This is the season of giving. We give gifts to family and friends. We treat employees to a get-together lunch or dinner. We donate raffle prizes to our suppliers’ year-end parties. We give food, money or material things to everyone we can think of and those who approach us.
Sometimes we are deliberate with what we give but most of the time we randomly give money or food to make the thought process simpler, because it is the act of giving that makes us feel good. These good feelings are reflected in our biology.
In a 2006 study cited by Greater Good Magazine, scientists at the National Institutes of Health “found that when people give to charities, it activates regions of the brain associated with pleasure, social connection, and trust, creating a ‘warm glow’ effect”. They also discovered that altruistic behavior releases endorphins in the brain, producing the positive feeling known as the “helper’s high”.
The positive feeling engendered by gift-giving makes people less conscious of what exactly to give. In fact, research consistently shows that many individuals are poor gift givers, “often purchasing gifts that others would not choose to buy themselves” or “focusing on the wrong criterion when attempting to select a meaningful gift” as cited by Gino and Flynn in the Journal of Experimental Social Psychology. Our choices on what to give are fraught with biases, dictated by our own perspectives.
These result in “re-gifting”, a common practice among people. This is supported by an American Express survey where a third of respondents said they “re-gifted” presents they received. Despite the significant amount of time, money, and effort we spend on giving, the gifts are often less appreciated than we might hope. We then reason that it’s the thought that counts.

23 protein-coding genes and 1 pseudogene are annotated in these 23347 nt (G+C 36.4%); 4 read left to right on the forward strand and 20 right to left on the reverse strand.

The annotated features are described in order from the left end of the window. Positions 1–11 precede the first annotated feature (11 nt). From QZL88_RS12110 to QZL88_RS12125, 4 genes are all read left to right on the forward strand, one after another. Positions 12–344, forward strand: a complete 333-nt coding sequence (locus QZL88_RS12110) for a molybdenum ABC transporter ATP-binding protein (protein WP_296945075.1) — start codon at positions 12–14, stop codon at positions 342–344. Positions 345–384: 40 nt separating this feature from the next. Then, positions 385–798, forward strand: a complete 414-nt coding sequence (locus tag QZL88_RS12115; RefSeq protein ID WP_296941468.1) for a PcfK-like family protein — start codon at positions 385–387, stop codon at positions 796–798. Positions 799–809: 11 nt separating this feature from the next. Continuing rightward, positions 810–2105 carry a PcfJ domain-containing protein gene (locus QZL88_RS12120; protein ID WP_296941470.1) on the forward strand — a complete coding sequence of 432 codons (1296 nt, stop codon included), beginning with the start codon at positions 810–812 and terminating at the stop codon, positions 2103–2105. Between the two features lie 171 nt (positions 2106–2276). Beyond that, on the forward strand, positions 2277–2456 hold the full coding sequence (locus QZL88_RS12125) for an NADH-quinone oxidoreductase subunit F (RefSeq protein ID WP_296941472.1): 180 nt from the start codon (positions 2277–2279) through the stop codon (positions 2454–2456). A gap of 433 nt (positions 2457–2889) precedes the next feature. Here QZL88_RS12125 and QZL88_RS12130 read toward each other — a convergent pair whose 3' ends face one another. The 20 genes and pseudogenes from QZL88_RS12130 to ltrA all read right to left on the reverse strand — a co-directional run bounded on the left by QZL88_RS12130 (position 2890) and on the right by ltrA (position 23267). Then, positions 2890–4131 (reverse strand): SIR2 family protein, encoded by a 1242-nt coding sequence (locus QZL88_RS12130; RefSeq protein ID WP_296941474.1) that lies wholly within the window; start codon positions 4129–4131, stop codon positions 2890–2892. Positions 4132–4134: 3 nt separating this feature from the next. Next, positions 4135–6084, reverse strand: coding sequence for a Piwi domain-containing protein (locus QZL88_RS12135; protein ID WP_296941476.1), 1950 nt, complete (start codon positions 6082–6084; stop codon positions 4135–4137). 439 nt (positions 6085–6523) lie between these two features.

How can we be good at gift-giving so that the recipient also feels good? It turns out, from Gino and Flynn’s research, that we’re better off giving exactly what the recipients want. They found that “people very much appreciate receiving gifts that they wished for, not only because it’s exactly what they wanted, but also because it shows thoughtfulness and responsiveness on the part of the giver”. This entails asking people directly or doing prior research about the recipients’ wants.
This applies not only to personal relationships but also to business and societal giving behaviors. Giving explicitly what employees and business partners want will lead to stronger work and business relationships, be a favorite dish, a small token that is desired, or even cash bonus. Of course, this should be within the bounds of legal and ethical standards.
It also applies to giving to people who are in need. Instead of giving old clothes or toys to beggars in the streets, why not give those to community centers who will consolidate all donations and let people choose what they want? Otherwise, food or money are generally the “wants” that are highly appreciated by those in need.
The author is the founder and CEO of Hungry Workhorse, a digital and culture transformation consulting firm. He is a fellow at the US-based Institute for Digital Transformation. He teaches strategic management in the MBA Program of De La Salle University. The author may be emailed at firstname.lastname@example.org.